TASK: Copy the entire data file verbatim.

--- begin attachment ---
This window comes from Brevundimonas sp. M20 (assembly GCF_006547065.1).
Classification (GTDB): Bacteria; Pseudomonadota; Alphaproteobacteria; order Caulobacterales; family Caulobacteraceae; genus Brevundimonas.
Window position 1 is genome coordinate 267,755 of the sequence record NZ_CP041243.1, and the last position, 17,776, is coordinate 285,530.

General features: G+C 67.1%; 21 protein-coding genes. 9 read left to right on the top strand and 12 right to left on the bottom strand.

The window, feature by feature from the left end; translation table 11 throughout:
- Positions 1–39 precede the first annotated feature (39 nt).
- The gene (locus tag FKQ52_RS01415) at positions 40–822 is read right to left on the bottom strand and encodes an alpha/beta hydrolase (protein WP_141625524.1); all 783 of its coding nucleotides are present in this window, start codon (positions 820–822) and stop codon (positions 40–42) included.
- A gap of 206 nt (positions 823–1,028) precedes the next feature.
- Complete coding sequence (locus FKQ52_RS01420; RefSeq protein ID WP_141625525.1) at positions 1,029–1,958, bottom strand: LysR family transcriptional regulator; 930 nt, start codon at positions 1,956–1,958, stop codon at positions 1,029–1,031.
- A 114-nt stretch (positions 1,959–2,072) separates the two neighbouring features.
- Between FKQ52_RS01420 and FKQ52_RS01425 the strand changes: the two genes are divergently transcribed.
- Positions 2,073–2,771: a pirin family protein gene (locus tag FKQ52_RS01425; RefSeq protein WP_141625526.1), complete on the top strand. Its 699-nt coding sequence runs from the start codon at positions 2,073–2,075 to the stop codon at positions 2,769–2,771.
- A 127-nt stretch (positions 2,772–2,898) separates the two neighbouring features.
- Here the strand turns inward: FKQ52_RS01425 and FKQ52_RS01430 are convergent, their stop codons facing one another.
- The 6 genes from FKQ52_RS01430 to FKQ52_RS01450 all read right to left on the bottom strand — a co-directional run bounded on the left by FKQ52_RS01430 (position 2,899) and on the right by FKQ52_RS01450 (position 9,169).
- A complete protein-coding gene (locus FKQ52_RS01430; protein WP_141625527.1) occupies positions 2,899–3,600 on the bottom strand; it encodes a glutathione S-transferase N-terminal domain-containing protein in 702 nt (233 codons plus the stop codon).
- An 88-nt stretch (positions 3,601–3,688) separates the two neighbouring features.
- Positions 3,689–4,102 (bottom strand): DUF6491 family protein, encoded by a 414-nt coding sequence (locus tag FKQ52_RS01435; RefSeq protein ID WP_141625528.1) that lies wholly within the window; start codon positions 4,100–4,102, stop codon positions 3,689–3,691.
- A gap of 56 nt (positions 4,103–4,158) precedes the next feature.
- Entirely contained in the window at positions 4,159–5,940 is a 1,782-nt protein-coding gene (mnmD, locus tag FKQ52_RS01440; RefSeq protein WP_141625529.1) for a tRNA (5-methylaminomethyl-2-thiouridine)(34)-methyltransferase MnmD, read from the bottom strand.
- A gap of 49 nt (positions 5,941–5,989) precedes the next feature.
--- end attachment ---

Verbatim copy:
This window comes from Brevundimonas sp. M20 (assembly GCF_006547065.1).
Classification (GTDB): Bacteria; Pseudomonadota; Alphaproteobacteria; order Caulobacterales; family Caulobacteraceae; genus Brevundimonas.
Window position 1 is genome coordinate 267,755 of the sequence record NZ_CP041243.1, and the last position, 17,776, is coordinate 285,530.

General features: G+C 67.1%; 21 protein-coding genes. 9 read left to right on the top strand and 12 right to left on the bottom strand.

The window, feature by feature from the left end; translation table 11 throughout:
- Positions 1–39 precede the first annotated feature (39 nt).
- The gene (locus tag FKQ52_RS01415) at positions 40–822 is read right to left on the bottom strand and encodes an alpha/beta hydrolase (protein WP_141625524.1); all 783 of its coding nucleotides are present in this window, start codon (positions 820–822) and stop codon (positions 40–42) included.
- A gap of 206 nt (positions 823–1,028) precedes the next feature.
- Complete coding sequence (locus FKQ52_RS01420; RefSeq protein ID WP_141625525.1) at positions 1,029–1,958, bottom strand: LysR family transcriptional regulator; 930 nt, start codon at positions 1,956–1,958, stop codon at positions 1,029–1,031.
- A 114-nt stretch (positions 1,959–2,072) separates the two neighbouring features.
- Between FKQ52_RS01420 and FKQ52_RS01425 the strand changes: the two genes are divergently transcribed.
- Positions 2,073–2,771: a pirin family protein gene (locus tag FKQ52_RS01425; RefSeq protein WP_141625526.1), complete on the top strand. Its 699-nt coding sequence runs from the start codon at positions 2,073–2,075 to the stop codon at positions 2,769–2,771.
- A 127-nt stretch (positions 2,772–2,898) separates the two neighbouring features.
- Here the strand turns inward: FKQ52_RS01425 and FKQ52_RS01430 are convergent, their stop codons facing one another.
- The 6 genes from FKQ52_RS01430 to FKQ52_RS01450 all read right to left on the bottom strand — a co-directional run bounded on the left by FKQ52_RS01430 (position 2,899) and on the right by FKQ52_RS01450 (position 9,169).
- A complete protein-coding gene (locus FKQ52_RS01430; protein WP_141625527.1) occupies positions 2,899–3,600 on the bottom strand; it encodes a glutathione S-transferase N-terminal domain-containing protein in 702 nt (233 codons plus the stop codon).
- An 88-nt stretch (positions 3,601–3,688) separates the two neighbouring features.
- Positions 3,689–4,102 (bottom strand): DUF6491 family protein, encoded by a 414-nt coding sequence (locus tag FKQ52_RS01435; RefSeq protein ID WP_141625528.1) that lies wholly within the window; start codon positions 4,100–4,102, stop codon positions 3,689–3,691.
- A gap of 56 nt (positions 4,103–4,158) precedes the next feature.
- Entirely contained in the window at positions 4,159–5,940 is a 1,782-nt protein-coding gene (mnmD, locus tag FKQ52_RS01440; RefSeq protein WP_141625529.1) for a tRNA (5-methylaminomethyl-2-thiouridine)(34)-methyltransferase MnmD, read from the bottom strand.
- A gap of 49 nt (positions 5,941–5,989) precedes the next feature.